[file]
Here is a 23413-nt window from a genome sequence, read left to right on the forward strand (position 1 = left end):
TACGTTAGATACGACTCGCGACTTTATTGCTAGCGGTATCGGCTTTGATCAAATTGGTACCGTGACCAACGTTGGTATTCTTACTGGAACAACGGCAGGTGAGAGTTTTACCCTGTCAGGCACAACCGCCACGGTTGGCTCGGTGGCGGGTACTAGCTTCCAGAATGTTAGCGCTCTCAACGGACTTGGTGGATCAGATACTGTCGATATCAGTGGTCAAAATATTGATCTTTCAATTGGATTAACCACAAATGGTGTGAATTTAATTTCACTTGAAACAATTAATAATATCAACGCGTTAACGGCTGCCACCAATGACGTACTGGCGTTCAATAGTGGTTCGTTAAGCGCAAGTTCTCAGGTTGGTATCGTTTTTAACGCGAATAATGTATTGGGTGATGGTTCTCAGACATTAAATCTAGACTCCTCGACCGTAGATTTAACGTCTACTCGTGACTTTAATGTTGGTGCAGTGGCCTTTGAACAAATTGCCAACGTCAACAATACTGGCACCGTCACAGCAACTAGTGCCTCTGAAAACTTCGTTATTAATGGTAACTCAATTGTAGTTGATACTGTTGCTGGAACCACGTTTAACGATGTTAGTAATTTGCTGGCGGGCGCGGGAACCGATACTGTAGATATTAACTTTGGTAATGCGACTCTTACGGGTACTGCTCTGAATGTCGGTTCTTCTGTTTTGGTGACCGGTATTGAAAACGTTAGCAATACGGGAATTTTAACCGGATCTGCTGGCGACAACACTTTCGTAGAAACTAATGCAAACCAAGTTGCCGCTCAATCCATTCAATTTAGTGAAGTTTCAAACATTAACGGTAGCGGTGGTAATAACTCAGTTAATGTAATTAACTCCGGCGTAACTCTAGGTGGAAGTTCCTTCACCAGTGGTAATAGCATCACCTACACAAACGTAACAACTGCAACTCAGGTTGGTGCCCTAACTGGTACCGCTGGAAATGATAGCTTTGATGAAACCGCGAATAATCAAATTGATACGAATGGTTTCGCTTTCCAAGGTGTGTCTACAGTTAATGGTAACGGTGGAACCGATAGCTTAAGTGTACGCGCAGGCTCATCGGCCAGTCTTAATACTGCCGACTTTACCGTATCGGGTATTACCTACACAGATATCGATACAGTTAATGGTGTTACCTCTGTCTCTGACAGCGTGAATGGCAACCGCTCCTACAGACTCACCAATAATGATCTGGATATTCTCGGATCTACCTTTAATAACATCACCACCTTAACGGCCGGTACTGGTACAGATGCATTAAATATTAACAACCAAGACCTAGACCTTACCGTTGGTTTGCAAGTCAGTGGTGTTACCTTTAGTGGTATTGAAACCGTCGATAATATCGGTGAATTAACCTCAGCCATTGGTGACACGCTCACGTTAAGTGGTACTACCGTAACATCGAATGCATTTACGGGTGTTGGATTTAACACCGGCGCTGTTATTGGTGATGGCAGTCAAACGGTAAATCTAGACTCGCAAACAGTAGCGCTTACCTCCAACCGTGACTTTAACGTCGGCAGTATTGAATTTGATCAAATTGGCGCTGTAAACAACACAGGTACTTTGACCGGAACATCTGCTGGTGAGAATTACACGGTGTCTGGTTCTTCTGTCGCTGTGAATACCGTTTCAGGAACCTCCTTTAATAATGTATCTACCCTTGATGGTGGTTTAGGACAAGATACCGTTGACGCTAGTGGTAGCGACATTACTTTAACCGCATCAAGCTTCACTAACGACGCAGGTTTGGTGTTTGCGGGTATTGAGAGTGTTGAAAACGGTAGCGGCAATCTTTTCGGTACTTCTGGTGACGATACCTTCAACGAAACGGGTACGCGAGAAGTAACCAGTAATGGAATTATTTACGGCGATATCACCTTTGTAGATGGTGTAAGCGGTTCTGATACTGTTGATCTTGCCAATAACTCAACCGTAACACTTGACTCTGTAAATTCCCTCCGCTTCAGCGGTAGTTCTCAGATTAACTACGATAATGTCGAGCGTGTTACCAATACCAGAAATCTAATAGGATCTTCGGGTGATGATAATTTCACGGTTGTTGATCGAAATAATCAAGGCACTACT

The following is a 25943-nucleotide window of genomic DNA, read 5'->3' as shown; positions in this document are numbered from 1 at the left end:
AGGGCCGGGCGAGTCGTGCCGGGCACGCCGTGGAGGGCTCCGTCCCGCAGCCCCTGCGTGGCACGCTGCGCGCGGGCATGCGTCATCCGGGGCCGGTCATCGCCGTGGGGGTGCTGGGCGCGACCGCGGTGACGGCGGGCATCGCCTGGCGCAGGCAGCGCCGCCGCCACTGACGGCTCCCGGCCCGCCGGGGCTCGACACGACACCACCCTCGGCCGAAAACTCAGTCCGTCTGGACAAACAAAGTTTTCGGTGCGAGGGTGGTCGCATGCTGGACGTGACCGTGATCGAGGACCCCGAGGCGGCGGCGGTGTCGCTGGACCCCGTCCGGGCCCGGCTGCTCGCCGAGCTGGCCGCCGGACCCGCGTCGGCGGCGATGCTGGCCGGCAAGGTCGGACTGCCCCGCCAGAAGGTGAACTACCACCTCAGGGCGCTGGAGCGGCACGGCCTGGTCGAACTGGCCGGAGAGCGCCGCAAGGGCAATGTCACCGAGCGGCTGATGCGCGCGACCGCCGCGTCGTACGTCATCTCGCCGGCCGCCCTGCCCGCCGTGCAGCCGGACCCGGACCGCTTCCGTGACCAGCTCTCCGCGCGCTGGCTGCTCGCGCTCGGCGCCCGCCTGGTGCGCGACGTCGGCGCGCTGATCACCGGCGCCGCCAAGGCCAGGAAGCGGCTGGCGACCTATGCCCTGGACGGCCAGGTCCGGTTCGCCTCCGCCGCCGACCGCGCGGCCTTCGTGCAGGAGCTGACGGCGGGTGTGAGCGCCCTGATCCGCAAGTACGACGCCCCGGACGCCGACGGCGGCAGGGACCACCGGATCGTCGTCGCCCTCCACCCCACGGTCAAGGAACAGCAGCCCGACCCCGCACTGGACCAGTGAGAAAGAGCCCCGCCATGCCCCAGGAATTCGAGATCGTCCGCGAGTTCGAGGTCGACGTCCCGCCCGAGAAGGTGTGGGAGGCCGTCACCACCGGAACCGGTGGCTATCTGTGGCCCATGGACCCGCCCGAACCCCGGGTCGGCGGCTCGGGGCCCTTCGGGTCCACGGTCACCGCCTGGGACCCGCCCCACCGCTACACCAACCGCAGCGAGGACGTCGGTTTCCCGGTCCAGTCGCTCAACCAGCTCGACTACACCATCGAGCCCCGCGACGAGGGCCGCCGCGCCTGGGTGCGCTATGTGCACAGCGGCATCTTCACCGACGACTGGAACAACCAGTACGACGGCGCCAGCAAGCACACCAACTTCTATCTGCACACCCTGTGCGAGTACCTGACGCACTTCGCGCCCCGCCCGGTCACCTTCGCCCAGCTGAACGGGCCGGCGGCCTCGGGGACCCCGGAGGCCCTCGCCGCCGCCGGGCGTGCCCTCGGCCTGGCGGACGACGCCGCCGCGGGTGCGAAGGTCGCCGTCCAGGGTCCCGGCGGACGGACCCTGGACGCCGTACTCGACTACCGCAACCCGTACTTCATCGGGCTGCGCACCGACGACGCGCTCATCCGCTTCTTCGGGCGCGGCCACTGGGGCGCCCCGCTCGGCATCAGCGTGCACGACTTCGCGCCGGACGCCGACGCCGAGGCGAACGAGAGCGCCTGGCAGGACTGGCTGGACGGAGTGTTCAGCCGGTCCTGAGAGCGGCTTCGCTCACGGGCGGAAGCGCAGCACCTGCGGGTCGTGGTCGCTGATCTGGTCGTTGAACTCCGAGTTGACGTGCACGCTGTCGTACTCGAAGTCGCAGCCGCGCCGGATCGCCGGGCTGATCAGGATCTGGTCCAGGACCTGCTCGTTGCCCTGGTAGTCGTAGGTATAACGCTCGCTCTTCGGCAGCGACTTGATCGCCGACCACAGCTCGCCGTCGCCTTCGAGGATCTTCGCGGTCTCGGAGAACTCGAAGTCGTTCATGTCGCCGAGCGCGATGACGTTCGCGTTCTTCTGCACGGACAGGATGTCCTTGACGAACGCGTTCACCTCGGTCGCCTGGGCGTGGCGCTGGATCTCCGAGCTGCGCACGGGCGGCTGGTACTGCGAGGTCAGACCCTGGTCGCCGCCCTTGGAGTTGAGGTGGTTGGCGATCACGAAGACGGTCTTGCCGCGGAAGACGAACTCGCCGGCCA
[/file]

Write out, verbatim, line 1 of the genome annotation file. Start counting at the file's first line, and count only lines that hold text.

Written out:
Here is a 23413-nt window from a genome sequence, read left to right on the forward strand (position 1 = left end):